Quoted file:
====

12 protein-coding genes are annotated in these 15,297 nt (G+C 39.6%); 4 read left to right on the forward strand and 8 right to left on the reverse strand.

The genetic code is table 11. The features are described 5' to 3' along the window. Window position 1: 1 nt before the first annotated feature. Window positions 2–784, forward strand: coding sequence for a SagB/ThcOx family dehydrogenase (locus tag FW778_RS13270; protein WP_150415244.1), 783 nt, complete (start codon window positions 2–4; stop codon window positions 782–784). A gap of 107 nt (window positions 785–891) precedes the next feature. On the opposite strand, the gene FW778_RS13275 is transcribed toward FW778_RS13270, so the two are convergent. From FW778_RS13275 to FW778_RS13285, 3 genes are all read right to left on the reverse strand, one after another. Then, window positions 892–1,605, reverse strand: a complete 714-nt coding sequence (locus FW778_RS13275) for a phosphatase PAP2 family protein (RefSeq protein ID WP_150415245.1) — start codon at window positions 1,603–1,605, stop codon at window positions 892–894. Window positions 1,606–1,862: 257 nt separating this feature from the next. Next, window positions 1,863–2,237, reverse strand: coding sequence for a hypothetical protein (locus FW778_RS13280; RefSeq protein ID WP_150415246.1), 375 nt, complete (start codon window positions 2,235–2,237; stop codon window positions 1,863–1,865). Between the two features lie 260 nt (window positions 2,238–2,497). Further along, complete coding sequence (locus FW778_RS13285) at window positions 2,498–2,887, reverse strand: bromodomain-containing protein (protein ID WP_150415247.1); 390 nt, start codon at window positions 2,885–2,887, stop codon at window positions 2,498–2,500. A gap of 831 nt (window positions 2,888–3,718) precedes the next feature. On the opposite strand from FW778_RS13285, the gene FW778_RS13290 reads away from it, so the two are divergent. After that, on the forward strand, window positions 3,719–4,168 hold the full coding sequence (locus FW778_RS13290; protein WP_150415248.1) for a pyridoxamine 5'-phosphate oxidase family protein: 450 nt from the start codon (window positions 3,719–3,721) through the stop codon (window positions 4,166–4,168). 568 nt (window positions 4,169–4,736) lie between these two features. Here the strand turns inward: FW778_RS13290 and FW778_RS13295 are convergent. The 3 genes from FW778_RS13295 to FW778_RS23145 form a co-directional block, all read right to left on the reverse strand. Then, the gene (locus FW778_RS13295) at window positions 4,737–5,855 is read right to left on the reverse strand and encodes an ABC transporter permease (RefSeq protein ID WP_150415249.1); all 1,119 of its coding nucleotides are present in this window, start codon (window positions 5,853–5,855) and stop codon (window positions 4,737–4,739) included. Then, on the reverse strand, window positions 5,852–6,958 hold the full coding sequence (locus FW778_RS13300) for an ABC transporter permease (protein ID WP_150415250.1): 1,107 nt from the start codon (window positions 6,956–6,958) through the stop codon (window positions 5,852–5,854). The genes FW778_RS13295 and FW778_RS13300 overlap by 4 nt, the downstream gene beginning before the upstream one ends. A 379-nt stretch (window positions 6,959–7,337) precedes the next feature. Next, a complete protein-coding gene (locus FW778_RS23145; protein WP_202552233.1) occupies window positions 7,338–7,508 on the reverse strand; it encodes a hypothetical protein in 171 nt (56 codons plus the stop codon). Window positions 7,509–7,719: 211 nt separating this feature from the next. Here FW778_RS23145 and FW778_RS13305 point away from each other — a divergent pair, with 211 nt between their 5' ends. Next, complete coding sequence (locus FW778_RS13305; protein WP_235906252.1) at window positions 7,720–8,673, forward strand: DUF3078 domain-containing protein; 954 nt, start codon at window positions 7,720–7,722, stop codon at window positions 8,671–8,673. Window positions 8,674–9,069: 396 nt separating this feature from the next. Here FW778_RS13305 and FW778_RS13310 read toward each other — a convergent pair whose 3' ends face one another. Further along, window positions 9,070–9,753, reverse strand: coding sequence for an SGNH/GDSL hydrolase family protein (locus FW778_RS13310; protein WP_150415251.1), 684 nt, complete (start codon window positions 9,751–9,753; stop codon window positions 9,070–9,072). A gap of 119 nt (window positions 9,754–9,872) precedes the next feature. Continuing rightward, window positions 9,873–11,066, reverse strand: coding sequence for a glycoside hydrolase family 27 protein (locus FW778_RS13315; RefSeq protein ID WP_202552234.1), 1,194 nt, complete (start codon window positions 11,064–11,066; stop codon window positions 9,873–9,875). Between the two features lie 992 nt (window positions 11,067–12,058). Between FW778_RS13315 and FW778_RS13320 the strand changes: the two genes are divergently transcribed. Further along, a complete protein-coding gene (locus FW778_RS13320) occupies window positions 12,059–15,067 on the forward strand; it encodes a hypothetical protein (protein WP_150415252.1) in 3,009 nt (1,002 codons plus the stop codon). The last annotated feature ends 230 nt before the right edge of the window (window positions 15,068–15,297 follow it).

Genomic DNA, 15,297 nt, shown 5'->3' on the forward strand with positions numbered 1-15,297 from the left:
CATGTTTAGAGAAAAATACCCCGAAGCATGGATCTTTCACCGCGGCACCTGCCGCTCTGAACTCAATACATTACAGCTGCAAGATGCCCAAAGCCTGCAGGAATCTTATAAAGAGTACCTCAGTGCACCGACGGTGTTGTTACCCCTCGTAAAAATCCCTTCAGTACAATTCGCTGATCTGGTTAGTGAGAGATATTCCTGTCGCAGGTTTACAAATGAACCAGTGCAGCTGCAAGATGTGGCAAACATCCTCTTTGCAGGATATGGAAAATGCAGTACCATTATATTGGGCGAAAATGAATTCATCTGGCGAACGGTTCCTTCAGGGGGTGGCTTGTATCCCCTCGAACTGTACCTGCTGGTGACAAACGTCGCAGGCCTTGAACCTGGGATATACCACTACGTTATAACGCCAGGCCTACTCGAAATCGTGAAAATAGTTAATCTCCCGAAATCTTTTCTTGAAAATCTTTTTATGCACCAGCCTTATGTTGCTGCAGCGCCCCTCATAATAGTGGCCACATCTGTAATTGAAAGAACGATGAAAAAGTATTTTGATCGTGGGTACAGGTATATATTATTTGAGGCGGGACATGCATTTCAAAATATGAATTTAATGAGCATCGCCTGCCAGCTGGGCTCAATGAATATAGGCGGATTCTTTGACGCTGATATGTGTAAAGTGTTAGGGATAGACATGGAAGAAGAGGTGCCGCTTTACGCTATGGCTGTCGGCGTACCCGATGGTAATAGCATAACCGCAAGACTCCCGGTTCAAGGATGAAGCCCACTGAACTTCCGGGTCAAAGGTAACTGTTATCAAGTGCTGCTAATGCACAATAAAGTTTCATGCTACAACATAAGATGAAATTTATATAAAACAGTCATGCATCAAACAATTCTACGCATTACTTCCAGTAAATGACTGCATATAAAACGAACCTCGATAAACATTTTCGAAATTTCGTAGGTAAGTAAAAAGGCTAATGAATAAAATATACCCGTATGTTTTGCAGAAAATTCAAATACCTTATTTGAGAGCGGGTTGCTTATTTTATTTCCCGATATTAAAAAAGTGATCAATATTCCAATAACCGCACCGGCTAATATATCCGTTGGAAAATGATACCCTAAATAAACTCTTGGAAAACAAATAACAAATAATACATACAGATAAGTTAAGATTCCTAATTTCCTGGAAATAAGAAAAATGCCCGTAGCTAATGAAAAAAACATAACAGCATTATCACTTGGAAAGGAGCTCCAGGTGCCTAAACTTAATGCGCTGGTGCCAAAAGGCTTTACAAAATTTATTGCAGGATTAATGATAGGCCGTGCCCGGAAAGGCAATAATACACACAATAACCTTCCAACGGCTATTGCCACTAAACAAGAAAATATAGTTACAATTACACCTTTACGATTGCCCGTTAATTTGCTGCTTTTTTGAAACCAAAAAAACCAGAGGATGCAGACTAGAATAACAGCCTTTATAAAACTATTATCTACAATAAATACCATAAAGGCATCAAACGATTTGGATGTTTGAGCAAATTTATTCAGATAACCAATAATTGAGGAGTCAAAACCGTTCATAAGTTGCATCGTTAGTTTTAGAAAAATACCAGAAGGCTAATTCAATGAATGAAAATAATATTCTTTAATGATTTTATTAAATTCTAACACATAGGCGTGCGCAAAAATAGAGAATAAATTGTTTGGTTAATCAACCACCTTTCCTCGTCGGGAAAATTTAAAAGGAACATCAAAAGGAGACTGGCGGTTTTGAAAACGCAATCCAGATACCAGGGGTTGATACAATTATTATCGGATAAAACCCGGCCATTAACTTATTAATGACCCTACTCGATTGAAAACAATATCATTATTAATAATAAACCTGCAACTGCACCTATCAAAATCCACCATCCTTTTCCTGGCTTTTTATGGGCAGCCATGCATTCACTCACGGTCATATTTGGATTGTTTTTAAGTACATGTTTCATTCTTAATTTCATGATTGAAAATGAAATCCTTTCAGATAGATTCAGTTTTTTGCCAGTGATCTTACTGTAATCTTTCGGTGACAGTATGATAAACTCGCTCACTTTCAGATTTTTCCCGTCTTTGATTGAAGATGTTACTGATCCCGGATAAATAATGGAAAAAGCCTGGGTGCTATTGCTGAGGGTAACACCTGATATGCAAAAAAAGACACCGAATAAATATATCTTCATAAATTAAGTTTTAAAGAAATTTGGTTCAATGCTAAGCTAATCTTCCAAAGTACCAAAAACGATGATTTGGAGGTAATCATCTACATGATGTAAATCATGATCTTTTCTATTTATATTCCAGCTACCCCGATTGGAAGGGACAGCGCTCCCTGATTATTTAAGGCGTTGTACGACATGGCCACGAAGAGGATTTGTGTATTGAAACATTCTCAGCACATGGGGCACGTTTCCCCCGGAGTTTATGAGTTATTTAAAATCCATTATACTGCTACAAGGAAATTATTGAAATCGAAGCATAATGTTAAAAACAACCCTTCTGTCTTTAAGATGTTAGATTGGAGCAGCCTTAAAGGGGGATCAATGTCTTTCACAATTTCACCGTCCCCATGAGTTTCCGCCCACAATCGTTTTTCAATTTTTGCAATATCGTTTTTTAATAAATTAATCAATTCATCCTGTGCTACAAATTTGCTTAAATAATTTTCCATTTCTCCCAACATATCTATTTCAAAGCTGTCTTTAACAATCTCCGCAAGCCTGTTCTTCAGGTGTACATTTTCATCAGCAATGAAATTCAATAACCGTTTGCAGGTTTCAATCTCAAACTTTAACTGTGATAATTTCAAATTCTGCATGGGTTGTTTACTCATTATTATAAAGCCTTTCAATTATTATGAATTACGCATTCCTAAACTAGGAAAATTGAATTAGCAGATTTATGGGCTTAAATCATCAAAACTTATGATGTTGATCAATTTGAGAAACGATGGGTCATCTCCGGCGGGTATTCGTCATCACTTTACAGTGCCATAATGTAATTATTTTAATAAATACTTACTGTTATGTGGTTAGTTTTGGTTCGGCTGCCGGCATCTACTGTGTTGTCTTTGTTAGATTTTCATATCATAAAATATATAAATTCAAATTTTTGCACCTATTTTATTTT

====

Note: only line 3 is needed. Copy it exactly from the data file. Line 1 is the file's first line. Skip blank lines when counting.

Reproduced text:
Genomic DNA, 15,297 nt, shown 5'->3' on the forward strand with positions numbered 1-15,297 from the left: